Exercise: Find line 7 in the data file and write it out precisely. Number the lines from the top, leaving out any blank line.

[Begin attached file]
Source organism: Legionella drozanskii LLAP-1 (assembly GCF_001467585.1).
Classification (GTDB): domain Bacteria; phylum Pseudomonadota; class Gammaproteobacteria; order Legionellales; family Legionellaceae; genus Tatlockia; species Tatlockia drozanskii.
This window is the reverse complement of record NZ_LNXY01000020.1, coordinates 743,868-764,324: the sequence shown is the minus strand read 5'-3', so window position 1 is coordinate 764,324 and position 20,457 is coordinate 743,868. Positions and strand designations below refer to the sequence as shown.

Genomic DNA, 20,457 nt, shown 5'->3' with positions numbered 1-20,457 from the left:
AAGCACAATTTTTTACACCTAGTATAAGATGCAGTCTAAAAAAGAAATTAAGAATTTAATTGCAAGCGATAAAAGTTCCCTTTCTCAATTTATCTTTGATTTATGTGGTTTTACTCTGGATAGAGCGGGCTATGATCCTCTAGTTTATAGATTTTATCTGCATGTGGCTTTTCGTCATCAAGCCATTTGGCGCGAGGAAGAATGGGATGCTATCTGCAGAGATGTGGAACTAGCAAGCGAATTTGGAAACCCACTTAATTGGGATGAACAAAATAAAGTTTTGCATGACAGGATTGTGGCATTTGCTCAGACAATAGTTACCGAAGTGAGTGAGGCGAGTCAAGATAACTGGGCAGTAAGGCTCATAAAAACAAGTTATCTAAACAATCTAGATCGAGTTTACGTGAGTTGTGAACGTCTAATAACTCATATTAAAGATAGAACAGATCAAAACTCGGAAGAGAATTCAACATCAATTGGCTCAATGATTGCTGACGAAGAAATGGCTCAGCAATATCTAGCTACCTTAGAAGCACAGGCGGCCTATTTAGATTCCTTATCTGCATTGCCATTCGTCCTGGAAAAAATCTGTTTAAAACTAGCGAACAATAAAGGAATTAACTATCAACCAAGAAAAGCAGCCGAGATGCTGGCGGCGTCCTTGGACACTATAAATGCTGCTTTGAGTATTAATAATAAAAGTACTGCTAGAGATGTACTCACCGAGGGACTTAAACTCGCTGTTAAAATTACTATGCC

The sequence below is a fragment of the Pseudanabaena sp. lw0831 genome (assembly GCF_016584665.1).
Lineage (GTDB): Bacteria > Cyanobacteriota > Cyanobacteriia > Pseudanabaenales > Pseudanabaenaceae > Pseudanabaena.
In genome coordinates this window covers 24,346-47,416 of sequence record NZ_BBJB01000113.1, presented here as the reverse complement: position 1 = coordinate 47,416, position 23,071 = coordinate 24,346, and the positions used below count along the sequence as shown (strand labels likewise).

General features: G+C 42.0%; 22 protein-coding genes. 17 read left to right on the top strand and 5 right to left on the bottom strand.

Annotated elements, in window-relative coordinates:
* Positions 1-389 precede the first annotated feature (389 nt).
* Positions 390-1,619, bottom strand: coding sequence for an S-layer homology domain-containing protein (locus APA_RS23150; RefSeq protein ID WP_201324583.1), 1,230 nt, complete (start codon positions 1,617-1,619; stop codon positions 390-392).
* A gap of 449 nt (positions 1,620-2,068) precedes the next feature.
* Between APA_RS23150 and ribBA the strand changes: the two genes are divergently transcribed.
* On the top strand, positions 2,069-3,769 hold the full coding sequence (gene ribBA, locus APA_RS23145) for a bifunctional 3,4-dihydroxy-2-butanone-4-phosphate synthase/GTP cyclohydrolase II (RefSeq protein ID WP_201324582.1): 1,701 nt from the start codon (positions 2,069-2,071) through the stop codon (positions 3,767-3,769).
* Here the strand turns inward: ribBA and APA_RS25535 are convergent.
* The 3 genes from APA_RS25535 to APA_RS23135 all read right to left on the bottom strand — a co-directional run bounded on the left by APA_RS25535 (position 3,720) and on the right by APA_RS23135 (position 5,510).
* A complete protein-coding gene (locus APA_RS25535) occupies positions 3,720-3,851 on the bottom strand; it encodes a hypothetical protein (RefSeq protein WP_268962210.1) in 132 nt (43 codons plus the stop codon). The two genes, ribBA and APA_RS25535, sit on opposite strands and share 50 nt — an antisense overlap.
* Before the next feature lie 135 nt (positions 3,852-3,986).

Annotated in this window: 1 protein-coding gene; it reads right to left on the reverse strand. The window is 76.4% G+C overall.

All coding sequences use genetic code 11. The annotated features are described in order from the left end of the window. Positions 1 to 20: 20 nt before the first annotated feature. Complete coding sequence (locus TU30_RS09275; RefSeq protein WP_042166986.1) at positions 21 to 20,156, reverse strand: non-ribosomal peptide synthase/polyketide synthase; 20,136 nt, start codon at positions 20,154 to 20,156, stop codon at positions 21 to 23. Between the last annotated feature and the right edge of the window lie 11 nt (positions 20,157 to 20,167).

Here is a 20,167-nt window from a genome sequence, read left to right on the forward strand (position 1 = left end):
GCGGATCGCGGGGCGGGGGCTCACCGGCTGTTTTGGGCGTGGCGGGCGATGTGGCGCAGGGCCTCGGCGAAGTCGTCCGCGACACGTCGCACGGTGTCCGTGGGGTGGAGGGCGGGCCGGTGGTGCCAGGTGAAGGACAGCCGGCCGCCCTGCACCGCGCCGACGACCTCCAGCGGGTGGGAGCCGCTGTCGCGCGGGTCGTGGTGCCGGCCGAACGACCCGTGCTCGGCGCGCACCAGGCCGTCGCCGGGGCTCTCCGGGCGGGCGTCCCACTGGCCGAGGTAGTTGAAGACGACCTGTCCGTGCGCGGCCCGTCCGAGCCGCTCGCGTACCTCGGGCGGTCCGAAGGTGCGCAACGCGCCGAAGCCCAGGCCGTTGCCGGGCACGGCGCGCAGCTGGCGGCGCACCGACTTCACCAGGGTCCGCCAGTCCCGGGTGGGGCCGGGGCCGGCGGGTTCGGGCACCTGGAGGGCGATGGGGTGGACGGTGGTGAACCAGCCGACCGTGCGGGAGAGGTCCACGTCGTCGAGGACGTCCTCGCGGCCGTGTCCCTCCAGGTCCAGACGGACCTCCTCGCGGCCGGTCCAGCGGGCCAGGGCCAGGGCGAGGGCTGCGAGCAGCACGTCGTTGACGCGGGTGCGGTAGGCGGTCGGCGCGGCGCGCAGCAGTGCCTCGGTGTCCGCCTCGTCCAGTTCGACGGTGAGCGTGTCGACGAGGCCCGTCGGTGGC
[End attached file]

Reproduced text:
Lineage (GTDB): Bacteria > Cyanobacteriota > Cyanobacteriia > Pseudanabaenales > Pseudanabaenaceae > Pseudanabaena.